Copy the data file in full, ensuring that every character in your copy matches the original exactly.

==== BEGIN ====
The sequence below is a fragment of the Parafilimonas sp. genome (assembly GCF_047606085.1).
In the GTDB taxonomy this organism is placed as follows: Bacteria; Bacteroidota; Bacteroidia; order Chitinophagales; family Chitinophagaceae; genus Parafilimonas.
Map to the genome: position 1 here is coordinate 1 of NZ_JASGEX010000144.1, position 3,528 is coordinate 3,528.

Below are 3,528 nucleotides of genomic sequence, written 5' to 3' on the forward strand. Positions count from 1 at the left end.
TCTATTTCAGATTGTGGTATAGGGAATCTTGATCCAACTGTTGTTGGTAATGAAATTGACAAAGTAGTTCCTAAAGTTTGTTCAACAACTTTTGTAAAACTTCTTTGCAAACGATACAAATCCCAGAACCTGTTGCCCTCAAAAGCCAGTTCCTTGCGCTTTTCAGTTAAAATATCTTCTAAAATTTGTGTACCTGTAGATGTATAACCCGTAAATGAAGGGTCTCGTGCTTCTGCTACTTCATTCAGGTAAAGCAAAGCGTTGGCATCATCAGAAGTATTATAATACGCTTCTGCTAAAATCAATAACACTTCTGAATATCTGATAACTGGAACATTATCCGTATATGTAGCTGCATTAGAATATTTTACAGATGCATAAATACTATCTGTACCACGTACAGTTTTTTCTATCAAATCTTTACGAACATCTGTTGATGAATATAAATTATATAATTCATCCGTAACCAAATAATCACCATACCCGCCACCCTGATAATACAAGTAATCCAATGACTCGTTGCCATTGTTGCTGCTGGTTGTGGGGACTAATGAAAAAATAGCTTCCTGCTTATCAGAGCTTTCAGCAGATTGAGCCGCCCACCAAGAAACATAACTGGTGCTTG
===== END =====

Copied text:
The sequence below is a fragment of the Parafilimonas sp. genome (assembly GCF_047606085.1).
In the GTDB taxonomy this organism is placed as follows: Bacteria; Bacteroidota; Bacteroidia; order Chitinophagales; family Chitinophagaceae; genus Parafilimonas.
Map to the genome: position 1 here is coordinate 1 of NZ_JASGEX010000144.1, position 3,528 is coordinate 3,528.

Below are 3,528 nucleotides of genomic sequence, written 5' to 3' on the forward strand. Positions count from 1 at the left end.
TCTATTTCAGATTGTGGTATAGGGAATCTTGATCCAACTGTTGTTGGTAATGAAATTGACAAAGTAGTTCCTAAAGTTTGTTCAACAACTTTTGTAAAACTTCTTTGCAAACGATACAAATCCCAGAACCTGTTGCCCTCAAAAGCCAGTTCCTTGCGCTTTTCAGTTAAAATATCTTCTAAAATTTGTGTACCTGTAGATGTATAACCCGTAAATGAAGGGTCTCGTGCTTCTGCTACTTCATTCAGGTAAAGCAAAGCGTTGGCATCATCAGAAGTATTATAATACGCTTCTGCTAAAATCAATAACACTTCTGAATATCTGATAACTGGAACATTATCCGTATATGTAGCTGCATTAGAATATTTTACAGATGCATAAATACTATCTGTACCACGTACAGTTTTTTCTATCAAATCTTTACGAACATCTGTTGATGAATATAAATTATATAATTCATCCGTAACCAAATAATCACCATACCCGCCACCCTGATAATACAAGTAATCCAATGACTCGTTGCCATTGTTGCTGCTGGTTGTGGGGACTAATGAAAAAATAGCTTCCTGCTTATCAGAGCTTTCAGCAGATTGAGCCGCCCACCAAGAAACATAACTGGTGCTTG